As an American citizen, I want to convey my deepest sympathy to the family of Meredith Kercher and to state that not all Americans support Amanda Knox and her family. I have followed the case from the beginning and have taken the time to read much of the evidence presented at the trial. While I don’t think that any of us will ever know the whole truth behind the attack on Meredith, it is BLINDINGLY APPARENT that both Amanda and her boyfriend were somehow involved. Even if one ignores the forensic evidence (that the Knox family is convinced is flawed), you are left with a stupifying amount of lies and manipulations by Amanda that can only be explained as an attempt to mask the truth.

I want to apologize to the family on behalf of all Americans who believe that Amanda was involved—both for our insensitive and inaccurate media display (CBS in particular)and for the Washington state senator’s contention that an intervention is warranted. Amanda is where she needs to be and should remain—in prison.

Posted by Hoppy on 12/08/09 at 07:20 PM | #

My comment is short, I’m appalled at the U.S. media and their criticism of this case. I do believer a guilty verdict was definitely in order but I was disappointed that is was ONLY 26 years.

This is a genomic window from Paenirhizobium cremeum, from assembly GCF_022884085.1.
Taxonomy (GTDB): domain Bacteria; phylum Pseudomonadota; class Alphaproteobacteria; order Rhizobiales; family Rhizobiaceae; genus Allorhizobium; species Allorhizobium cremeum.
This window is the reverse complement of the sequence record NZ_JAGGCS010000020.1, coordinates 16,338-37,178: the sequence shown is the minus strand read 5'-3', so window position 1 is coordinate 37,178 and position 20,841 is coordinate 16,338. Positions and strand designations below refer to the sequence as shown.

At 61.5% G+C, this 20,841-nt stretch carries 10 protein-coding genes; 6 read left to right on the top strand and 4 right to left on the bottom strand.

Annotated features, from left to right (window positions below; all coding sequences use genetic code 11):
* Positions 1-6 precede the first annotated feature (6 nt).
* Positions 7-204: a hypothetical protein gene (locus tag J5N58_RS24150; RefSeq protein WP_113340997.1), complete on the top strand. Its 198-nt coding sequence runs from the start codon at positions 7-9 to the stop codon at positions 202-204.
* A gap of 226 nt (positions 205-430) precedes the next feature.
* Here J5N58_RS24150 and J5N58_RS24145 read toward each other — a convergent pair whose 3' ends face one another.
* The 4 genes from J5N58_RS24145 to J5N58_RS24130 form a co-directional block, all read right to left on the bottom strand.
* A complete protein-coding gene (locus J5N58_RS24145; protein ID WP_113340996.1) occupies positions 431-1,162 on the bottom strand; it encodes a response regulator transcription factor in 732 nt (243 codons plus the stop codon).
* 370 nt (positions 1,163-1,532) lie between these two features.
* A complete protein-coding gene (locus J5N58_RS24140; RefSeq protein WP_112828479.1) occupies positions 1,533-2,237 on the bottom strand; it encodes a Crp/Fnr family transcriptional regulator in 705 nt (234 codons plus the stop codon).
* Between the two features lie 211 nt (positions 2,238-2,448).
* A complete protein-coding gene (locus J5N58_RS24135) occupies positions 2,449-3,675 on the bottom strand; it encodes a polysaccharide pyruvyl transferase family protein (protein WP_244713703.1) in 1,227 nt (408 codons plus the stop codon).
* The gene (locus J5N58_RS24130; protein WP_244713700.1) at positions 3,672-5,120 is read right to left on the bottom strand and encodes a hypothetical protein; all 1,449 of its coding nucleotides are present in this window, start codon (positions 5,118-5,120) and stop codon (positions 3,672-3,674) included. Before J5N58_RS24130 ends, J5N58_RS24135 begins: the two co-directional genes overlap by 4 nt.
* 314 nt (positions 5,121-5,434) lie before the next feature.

Posted by darin992002 on 12/08/09 at 11:07 PM | #

The American media, particularly in Knox’s home state of Washington, has portrayed the situation as though all Americans believe Knox to be innocent, which is not the truth. 

I am American and everyone I have spoken with that has followed the case and studied the details feels that Knox got a fair trial.  This intense nationalism is ridiculous and gives a very bad impression of Americans to our friends abroad.

Anyone of intelligence recognizes that it was Amanda who set her own fate.  If she had been TRUTHFUL of what she did or didn’t do or know right from the beginning she may have at least earned some credibility and might have fared better.  Instead, she exhibited selfish, callous behavior, with no genuine respect or human concern about what had happened to Meredith, then changed her story so many times and tried to place blame on an innocent man, and proceeded to turn the trial into the “The Amanda Knox Show”.